Page 17

FROM THE ARCHIVES The Architectural hardline: Concerns, Comments, Considerations from the Studio “.... there is an inevitable optimism that persists in education, it persists because students will not let it die. Today’s students are not naive. They know the challenges that lay ahead for them. They know how difficult it will be to change the world to the ideal world they know it could be. They are pragmatic. Yet, each one is a poet.”

Jon A. Maass Fourth-year student, University of Michigan A version of this article was published in Crit 27, Fall 1991

– Robert M. Beckley1 For the past two years I have lived the greater part of my life in a state of extension. I have not only extended my physical and mental capabilities but have also stretched the limits of my professors’ patience by continually asking them to tack on “just one more day” to their already cast-in-stone deadline. Although I do not claim to be the only architecture student to walk the deadline tightwire, my peers would agree that I have presented my fair share of wet-glue models to juries.

But longevity should not imply total satisfaction with the studio-jury system on the part of the students and faculty who employ it. Many feel that, since the studio instructor assigns grades, his or her style of design must be adopted by the students. This became very evident to me as I paid close attention to Peter Eisenman’s graduate studio at Ohio State University. It seemed peculiar to me that all of Eisenman’s students produced very similar designs, “Peter-patterns,” sidelining their individuality in As a senior I often find myself reflecting on where I have favor of Eisenman’s style of design. “I found that if you been and where I am going: How have I grown intellectually want an ‘A’ in the design studio, you have to play to the and how has my schooling guided me, helped me, or professor’s theory of design,” agreed architect David hindered me in pursuit of my goals? If I allowed my letter Kiraly, a graduate of Kent State University’s architecture grades to be the sole indicator of my performance, I would program. “By the end of the term you have a group of think myself well on my way to becoming an architect that professor clones with good report cards.” 3 could possibly make a difference in this world. However if I relied on some of the comments from juries to which I have Obviously the professor can play many roles within the presented my work to foretell my future, I think I would have studio. Peter Osler, instructor at the University of Michigan, feels a professor should not impose his or her views long since transferred schools. upon a student outside of the student’s original idea, I would be hard-pressed to find a student of architecture but rather work with the student’s original parti and allow who has not questioned the method or approach with learning to come from collaboration among the students. which he or she has been taught and evaluated as a Throughout the term he conducts in-class review sessions pupil. Architecture has been taught in the studio format in which students present to the studio as a whole. Most and judged by juries since the conception of the school of importantly, this allows for a multi-faceted dialogue between architecture. Every ‘pro’ of this system can be countered all members of the class that replaces the otherwise by a ‘con,’ which is the probable reason for its longevity. monologue-like lecture a professor may deliver about each Robert Beckley, Dean of the University of Michigan project. By formulating their own criticisms students must College of Architecture and Urban Planning, captures also defend these beliefs. They begin to establish their own this: “I defended [the studio format] on the basis that it set of values and mutual learning results. Osler terms this is part of the professional culture – it’s the way we work as a “synergizing energy that develops among the group within the profession. It’s not perfect, but it does support and stimulates the studio as a whole.” 4 two phenomena – it deals with problem-solving and form making, and it uses the one-on-one tutorial approach The Europeans have positively addressed this problem of professor overkill in their academic community by which has long been a model for liberal education.” 2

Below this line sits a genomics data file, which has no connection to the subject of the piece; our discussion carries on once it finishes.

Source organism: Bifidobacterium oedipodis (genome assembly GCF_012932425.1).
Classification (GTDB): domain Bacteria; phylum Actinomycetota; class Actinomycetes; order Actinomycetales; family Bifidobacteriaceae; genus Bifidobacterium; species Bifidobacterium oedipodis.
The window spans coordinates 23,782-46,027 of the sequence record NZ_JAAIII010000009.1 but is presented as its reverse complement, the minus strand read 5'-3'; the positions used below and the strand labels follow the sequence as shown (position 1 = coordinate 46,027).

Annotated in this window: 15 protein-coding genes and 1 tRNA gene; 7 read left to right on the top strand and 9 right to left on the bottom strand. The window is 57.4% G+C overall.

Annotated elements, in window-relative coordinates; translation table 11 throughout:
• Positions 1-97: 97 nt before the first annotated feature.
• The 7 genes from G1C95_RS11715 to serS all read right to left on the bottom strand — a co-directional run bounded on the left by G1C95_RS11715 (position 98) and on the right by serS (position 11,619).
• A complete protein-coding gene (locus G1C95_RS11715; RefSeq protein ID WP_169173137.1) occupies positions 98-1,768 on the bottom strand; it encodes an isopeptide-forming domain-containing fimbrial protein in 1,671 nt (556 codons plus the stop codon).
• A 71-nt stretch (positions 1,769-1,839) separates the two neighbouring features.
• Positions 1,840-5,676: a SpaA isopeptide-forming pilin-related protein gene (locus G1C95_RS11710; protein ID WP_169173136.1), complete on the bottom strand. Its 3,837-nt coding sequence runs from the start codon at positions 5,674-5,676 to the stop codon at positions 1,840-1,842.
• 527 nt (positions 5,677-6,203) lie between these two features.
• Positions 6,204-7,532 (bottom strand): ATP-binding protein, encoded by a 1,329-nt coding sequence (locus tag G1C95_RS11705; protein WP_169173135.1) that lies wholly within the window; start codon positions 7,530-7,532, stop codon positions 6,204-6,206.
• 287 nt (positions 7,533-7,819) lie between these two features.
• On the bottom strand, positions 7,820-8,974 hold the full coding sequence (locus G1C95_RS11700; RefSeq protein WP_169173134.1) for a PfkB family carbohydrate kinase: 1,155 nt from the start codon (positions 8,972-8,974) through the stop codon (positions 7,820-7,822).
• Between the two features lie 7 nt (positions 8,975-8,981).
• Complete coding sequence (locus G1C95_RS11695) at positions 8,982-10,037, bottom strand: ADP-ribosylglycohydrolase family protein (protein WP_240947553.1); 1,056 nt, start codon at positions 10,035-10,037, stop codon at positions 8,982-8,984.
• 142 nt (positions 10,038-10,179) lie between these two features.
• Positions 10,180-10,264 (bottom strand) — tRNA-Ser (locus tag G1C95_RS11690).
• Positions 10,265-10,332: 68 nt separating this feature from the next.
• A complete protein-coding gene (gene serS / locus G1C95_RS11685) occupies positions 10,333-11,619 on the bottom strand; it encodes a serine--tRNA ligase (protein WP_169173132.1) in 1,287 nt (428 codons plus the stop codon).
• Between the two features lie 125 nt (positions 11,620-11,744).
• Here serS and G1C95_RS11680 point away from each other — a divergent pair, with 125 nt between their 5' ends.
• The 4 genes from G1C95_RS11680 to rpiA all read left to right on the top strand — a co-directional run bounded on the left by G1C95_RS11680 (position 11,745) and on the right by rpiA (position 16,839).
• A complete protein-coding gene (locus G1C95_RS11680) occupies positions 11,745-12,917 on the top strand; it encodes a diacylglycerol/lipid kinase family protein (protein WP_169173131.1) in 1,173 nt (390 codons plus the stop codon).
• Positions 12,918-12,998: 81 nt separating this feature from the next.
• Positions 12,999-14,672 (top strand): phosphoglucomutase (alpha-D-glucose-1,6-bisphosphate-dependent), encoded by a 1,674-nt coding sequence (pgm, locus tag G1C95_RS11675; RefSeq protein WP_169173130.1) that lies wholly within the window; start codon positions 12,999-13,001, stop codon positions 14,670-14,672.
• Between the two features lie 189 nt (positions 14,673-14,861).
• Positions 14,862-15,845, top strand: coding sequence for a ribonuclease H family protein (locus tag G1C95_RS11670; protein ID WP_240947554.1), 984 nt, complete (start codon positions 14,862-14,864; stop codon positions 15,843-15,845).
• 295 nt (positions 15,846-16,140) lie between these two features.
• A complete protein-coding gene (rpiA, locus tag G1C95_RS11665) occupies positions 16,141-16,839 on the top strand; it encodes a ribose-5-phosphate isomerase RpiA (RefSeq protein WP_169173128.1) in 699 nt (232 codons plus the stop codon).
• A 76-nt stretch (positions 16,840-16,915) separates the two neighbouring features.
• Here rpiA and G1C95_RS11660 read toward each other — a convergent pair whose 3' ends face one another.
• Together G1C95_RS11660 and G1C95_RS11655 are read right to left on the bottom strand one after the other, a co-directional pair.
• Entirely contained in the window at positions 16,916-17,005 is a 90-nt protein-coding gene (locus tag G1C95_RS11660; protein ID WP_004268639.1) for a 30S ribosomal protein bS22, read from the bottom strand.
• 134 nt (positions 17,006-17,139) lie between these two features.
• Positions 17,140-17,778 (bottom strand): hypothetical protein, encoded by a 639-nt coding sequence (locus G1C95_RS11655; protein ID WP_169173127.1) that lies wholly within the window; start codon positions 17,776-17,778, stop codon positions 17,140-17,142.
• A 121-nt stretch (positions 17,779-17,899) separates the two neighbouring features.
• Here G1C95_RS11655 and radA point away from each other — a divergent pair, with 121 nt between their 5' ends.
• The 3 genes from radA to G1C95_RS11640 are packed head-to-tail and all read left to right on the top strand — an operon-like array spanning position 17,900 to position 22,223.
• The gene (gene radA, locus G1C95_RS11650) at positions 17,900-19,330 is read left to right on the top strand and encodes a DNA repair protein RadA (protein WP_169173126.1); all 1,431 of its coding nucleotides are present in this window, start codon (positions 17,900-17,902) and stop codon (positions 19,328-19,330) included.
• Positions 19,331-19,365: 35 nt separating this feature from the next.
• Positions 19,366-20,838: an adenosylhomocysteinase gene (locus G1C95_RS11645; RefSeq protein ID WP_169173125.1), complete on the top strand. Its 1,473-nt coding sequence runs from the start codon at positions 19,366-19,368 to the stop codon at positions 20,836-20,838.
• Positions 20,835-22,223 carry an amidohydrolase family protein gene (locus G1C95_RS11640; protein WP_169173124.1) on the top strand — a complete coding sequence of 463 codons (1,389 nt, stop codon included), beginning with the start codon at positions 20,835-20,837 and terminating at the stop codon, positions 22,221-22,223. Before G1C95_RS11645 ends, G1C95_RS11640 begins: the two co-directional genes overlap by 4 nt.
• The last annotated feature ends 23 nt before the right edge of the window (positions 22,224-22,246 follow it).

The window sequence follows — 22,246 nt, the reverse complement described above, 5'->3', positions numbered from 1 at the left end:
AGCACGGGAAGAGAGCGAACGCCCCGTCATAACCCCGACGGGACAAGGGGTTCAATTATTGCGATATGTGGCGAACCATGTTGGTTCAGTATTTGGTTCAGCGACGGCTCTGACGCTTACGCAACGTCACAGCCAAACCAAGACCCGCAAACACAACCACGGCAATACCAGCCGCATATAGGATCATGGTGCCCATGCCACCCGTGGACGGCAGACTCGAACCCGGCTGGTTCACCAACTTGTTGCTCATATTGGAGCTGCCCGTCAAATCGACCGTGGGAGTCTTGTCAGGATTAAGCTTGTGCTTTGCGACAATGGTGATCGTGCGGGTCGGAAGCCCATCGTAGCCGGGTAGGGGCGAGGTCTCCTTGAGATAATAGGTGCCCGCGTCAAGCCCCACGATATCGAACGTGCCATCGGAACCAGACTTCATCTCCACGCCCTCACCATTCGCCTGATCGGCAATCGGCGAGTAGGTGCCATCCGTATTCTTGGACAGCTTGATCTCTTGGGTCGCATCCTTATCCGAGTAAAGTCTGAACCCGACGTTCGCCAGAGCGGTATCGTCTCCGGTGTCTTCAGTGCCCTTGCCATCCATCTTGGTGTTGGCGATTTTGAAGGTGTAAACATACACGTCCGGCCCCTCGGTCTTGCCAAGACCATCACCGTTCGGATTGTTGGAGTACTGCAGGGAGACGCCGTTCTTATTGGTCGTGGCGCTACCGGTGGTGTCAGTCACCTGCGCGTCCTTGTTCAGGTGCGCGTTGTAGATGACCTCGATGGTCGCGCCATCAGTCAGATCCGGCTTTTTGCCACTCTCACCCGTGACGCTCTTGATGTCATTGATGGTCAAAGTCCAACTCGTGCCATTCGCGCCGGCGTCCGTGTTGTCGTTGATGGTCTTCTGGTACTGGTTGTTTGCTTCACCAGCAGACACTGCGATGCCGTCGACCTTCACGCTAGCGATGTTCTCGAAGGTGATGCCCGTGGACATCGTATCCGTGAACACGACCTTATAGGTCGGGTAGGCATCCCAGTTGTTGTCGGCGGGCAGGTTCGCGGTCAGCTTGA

15

Crit: Journal of the AIAS Fall 2011  

Crit, a celebration of student work in the field of architecture (ISSN 0277 6863), is published by the American Institute of Architecture St...

Crit: Journal of the AIAS Fall 2011  

Crit, a celebration of student work in the field of architecture (ISSN 0277 6863), is published by the American Institute of Architecture St...

Advertisement